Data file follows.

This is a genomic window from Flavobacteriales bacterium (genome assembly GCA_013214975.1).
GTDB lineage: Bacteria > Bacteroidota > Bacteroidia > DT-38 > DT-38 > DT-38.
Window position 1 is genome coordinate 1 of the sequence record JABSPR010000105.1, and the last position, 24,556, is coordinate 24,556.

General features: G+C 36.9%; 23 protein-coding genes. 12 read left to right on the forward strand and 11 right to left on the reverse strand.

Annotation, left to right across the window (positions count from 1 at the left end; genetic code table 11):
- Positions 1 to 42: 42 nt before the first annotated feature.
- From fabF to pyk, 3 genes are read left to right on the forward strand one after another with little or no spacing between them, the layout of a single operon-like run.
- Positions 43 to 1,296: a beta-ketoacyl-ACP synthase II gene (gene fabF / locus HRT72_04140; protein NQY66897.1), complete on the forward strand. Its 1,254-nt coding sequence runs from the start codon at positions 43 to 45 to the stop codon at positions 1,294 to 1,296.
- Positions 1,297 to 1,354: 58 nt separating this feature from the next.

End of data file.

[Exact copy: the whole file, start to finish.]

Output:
This is a genomic window from Flavobacteriales bacterium (genome assembly GCA_013214975.1).
GTDB lineage: Bacteria > Bacteroidota > Bacteroidia > DT-38 > DT-38 > DT-38.
Window position 1 is genome coordinate 1 of the sequence record JABSPR010000105.1, and the last position, 24,556, is coordinate 24,556.

General features: G+C 36.9%; 23 protein-coding genes. 12 read left to right on the forward strand and 11 right to left on the reverse strand.

Annotation, left to right across the window (positions count from 1 at the left end; genetic code table 11):
- Positions 1 to 42: 42 nt before the first annotated feature.
- From fabF to pyk, 3 genes are read left to right on the forward strand one after another with little or no spacing between them, the layout of a single operon-like run.
- Positions 43 to 1,296: a beta-ketoacyl-ACP synthase II gene (gene fabF / locus HRT72_04140; protein NQY66897.1), complete on the forward strand. Its 1,254-nt coding sequence runs from the start codon at positions 43 to 45 to the stop codon at positions 1,294 to 1,296.
- Positions 1,297 to 1,354: 58 nt separating this feature from the next.